joe Reply:

    Creepy and now Petty.

    You’re a 1st world fat-cat sitting in Canada of all places dictating how He’s supposed to work and set an example with his child and work in our crappy medical system.

    Richard Mlynarik Reply:

    Fore!

    joe Reply:

    skin.

    I don’t golf.

    Alon Levy Reply:

    Your retort would be cute if you lived in Kinshasa. Coming from someone who lives in Gilroy, it’s not so cute.

    Jo Reply:

    I can understand his family situation. But basically he will become a lobbyist for Chevron, and probably spend a lot of time in Sacramento well – lobbying. A politician is a politician, but still I expect more commitment from our representatives than this. He may have been a bit too conservative for my taste, but still he was somebody I respected. I am disappointed that he is leaving. Hopefully his replacement will be at least – okay.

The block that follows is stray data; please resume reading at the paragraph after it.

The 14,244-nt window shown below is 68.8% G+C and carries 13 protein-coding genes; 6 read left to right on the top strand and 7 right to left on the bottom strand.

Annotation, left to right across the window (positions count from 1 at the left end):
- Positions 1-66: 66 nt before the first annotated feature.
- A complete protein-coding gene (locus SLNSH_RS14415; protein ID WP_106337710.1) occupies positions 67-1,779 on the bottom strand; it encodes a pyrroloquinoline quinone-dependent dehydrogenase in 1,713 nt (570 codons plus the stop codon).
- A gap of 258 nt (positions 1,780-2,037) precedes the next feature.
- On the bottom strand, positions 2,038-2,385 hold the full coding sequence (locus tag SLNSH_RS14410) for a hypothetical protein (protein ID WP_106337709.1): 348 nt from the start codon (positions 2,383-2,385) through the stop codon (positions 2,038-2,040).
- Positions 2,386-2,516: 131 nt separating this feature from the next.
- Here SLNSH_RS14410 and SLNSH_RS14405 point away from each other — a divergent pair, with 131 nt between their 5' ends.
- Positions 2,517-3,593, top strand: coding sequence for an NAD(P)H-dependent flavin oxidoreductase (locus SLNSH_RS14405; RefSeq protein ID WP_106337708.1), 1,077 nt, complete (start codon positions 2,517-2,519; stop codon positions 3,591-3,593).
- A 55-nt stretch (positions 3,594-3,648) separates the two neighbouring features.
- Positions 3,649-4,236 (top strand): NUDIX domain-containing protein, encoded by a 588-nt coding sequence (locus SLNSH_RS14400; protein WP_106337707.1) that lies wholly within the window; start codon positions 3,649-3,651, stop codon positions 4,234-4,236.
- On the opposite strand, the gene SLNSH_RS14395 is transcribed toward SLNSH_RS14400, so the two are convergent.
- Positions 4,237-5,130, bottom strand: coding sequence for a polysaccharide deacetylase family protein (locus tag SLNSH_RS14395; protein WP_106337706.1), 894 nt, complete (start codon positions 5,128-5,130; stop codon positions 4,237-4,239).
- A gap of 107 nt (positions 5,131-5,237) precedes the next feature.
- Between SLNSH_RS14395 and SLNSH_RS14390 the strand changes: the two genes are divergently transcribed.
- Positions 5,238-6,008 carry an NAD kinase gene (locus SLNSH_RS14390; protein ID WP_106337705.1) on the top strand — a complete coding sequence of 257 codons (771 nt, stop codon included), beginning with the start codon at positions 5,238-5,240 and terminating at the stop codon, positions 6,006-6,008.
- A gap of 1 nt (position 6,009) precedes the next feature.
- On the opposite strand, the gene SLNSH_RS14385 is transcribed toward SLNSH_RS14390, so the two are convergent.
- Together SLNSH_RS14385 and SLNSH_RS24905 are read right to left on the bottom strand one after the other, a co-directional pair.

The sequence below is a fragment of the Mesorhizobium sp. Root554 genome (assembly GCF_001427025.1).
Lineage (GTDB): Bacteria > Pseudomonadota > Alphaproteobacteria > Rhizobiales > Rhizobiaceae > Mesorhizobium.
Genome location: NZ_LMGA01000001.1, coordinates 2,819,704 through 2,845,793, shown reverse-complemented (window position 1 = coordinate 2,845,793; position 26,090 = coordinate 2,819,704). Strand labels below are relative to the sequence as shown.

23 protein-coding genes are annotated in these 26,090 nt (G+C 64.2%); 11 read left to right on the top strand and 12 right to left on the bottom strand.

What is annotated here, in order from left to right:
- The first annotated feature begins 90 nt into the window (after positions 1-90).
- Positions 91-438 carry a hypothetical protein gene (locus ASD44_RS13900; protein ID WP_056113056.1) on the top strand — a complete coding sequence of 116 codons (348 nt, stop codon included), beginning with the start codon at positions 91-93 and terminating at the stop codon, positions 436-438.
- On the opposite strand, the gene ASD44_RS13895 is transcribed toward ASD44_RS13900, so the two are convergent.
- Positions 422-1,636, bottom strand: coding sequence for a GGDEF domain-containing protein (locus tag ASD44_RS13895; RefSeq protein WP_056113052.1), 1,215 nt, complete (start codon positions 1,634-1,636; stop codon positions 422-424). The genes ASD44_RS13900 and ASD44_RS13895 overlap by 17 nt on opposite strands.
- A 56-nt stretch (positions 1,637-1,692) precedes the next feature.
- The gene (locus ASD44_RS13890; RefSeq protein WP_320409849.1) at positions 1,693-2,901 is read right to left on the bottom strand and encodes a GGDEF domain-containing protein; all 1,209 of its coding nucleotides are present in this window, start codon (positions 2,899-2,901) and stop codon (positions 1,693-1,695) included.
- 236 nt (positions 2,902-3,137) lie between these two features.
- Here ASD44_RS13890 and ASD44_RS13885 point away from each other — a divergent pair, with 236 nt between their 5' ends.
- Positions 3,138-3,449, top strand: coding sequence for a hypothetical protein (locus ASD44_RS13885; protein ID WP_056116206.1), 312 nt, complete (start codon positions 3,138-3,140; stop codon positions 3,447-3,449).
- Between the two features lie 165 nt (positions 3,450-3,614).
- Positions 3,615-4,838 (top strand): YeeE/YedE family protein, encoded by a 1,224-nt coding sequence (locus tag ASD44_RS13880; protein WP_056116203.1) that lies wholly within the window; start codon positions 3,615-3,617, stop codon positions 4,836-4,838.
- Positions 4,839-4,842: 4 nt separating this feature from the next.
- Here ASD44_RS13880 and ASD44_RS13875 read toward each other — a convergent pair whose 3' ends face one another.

Alon Levy Reply:

    On some level I can understand. But the same people who say that We Must Understand his difficult situation raising a family with a disabled child on only $90k (or $175k if he got into Congress) are the ones who want politicians to ask people to sacrifice and made fun of Bush for not asking for sacrifice after 9/11. Did Rubio even try to pass a bill giving more state aid to people who have children with Down’s who are making less than $90k before deciding a legislative salary was too little for him?

    joe Reply:

    Maybe you can set an example and live on 1/10 your income because of Bangladesh.
    Relative to The Poors in the world you’d still be a rich person. Why should you not?

    Maybe then I’ll entertain arguments that Rubio is being selfish or whatever he’s supposed to motivate him to stay in government to please our sensibilities.

    Alon Levy Reply:

    Do you tell white allies of black civil rights activists to wear blackface, too?

  7. StevieB
    Feb 22nd, 2013 at 23:59
    #7

    A few details of the Senate President pro Tem Darrell Steinberg CEQA bill now called SB 731 have emerged.